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Clark County DA candidate: ‘I will refuse to prosecute sex work’

Updated June 10, 2022 - 5:06 pm

A former state legislator running for Clark County district attorney has said that if he is elected, he will not prosecute sex workers accused of prostitution-related crimes.

Ozzie Fumo, 56, has positioned himself as a progressive candidate with an emphasis on ending the death penalty in Nevada. He will be facing off with 67-year-old incumbent Steve Wolfson, who has served as district attorney for 10 years, in the Democratic primary on June 14.

Although the list of campaign issues on Fumo’s website does not mention prostitution, he posted on Twitter last week that he “will refuse to prosecute sex work, because sex work is work.”

“Let me make this crystal clear: I will absolutely prosecute human traffickers and anyone who commits a violent crime in Clark County,” Fumo wrote in a follow-up tweet. “Decriminalizing sex work is a critical aspect of protecting sex workers from human trafficking and abuse.”

Fumo did not reply to requests for comment.

Richard Metzler, a member of the Metropolitan Police Department’s Citizen Review Board, wrote in a tweet to Fumo that he was concerned that halting prosecutions “will result in significantly less opportunities to find and prosecute sex traffickers.”

Wolfson sent a statement to the Las Vegas Review-Journal on Friday that said promising not to prosecute sex workers makes Fumo “utterly out of touch with public safety.” He also pointed to crimes other than prostitution that he said are associated with sex work.

“So-called ‘sex workers,’ better known as prostitutes, commit serious felony crimes on a daily basis,” Wolfson wrote. “Tourists and locals alike are victimized by sex-workers who drug them and steal their property. It is a huge problem in the tourist corridor.”

Prostitution at licensed brothels is legal in Nevada, but only in counties with populations of less than 700,000, which excludes Clark County.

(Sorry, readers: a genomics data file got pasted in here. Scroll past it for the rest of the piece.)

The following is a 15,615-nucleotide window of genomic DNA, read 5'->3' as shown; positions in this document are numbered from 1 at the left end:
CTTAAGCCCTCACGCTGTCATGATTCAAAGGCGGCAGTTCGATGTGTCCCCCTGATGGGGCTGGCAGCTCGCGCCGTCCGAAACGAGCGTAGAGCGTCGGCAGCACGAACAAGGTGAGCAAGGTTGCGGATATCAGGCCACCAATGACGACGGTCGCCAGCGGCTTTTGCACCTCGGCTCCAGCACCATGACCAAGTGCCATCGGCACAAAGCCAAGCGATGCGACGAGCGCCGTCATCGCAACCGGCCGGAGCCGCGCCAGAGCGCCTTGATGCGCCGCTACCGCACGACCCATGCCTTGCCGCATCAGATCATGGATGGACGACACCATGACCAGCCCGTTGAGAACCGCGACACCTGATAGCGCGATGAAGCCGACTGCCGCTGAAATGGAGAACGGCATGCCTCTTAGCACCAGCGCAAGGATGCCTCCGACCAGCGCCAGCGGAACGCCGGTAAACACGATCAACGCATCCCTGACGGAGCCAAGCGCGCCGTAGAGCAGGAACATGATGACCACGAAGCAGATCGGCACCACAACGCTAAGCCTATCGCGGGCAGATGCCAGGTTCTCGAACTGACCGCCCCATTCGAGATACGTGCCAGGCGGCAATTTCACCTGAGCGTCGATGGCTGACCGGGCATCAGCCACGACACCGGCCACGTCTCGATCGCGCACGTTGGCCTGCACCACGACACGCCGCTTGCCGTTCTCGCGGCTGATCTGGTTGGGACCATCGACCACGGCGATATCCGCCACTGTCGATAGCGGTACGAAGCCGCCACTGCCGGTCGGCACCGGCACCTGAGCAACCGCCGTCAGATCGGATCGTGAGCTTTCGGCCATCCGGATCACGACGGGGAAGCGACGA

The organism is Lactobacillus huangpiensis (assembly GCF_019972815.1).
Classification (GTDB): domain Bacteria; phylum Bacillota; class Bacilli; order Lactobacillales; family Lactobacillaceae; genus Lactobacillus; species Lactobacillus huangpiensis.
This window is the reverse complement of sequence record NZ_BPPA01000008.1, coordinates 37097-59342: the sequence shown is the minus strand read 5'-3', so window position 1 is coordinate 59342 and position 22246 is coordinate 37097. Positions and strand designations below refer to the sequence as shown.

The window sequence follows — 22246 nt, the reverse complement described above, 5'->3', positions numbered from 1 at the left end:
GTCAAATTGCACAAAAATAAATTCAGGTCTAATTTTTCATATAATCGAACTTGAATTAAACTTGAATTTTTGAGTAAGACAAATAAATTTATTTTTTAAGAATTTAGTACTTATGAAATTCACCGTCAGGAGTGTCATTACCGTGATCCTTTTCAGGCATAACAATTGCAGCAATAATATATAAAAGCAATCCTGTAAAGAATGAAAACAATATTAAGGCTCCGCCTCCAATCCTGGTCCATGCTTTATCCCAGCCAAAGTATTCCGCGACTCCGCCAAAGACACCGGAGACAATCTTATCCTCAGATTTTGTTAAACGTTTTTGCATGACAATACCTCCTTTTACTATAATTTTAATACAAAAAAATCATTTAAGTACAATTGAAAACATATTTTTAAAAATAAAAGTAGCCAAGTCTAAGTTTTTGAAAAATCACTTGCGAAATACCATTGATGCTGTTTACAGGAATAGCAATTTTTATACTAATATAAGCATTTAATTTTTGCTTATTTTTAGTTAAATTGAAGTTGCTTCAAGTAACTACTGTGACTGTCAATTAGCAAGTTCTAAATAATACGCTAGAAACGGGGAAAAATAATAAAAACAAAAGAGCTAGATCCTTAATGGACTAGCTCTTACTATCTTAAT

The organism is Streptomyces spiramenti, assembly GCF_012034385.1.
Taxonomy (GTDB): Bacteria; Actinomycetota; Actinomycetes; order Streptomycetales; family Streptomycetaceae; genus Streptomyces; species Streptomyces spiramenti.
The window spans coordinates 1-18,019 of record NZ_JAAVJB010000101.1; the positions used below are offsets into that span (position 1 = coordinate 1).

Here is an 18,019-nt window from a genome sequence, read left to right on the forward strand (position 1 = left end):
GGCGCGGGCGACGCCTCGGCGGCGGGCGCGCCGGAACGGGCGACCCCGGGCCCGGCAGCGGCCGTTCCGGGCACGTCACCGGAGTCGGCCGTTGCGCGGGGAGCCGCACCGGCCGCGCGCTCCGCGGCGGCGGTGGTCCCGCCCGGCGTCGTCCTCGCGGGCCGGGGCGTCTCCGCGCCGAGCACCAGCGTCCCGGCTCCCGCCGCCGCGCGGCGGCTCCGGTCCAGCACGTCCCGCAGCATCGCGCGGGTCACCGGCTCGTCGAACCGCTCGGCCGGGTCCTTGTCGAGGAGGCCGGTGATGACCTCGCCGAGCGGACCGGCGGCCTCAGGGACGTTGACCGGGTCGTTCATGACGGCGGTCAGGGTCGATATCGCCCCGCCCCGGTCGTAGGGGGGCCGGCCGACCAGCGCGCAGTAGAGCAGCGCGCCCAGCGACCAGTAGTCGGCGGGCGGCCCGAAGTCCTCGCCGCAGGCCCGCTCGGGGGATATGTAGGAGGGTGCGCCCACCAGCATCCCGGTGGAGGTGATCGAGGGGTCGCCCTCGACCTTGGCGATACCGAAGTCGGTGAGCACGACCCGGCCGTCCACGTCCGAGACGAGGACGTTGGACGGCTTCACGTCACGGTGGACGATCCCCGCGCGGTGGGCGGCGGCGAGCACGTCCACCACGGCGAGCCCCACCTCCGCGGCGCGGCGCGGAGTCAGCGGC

Amy-Marie Merrell, the executive director of the Cupcake Girls, a nonprofit that supports people in the sex industry in Las Vegas and Portland, Oregon, said prosecuting prostitution-related crimes “actively harms” the organization’s clients. Merrell said that if sex workers are afraid of being arrested, they are less likely to report sexual assault or human trafficking to the police.

“We believe that trafficking is a human rights violation, and sex workers can be allies in fighting trafficking,” she said. “But despite this, laws criminalizing sex work are promoted as a successful way to combat trafficking, and in our continued research, we’ve found quite the opposite.”

National progressive organizations such as the American Civil Liberties Union also have argued that removing criminal penalties for prostitution-related crimes would allow sex workers to report abuse and access health care and other services without fearing arrest.

The two district attorney candidates have exchanged criticisms throughout the race. Fumo has accused Wolfson of issuing “sweetheart deals” in high-profile cases throughout his tenure, and criticized the incumbent for dropping out of a candidate forum in March.

Meanwhile, Wolfson has criticized Fumo for remarks he made during an October panel at Boyd Law School, during which he referred to Nevada Supreme Court Justice Douglas Herndon as a “white supremacist” when discussing an incident in 2016 in which the judge asked a public defender to remove a “Black Lives Matter” pin.

Wolfson is endorsed by Nevada’s major police unions, including the Las Vegas Police Protective Association, which covers the Metropolitan Police Department’s rank-and-file officers.

Fumo has received endorsements from organizations such as Planned Parenthood, the Nevada chapter of the National Organization for Women, and the Real Justice PAC. He is also endorsed by multiple labor unions, including the Service Employees International Union, Local 1107, and the Clark County Education Association.

Contact Katelyn Newberg at knewberg@reviewjournal.com or 702-383-0240. Follow @k_newberg on Twitter.

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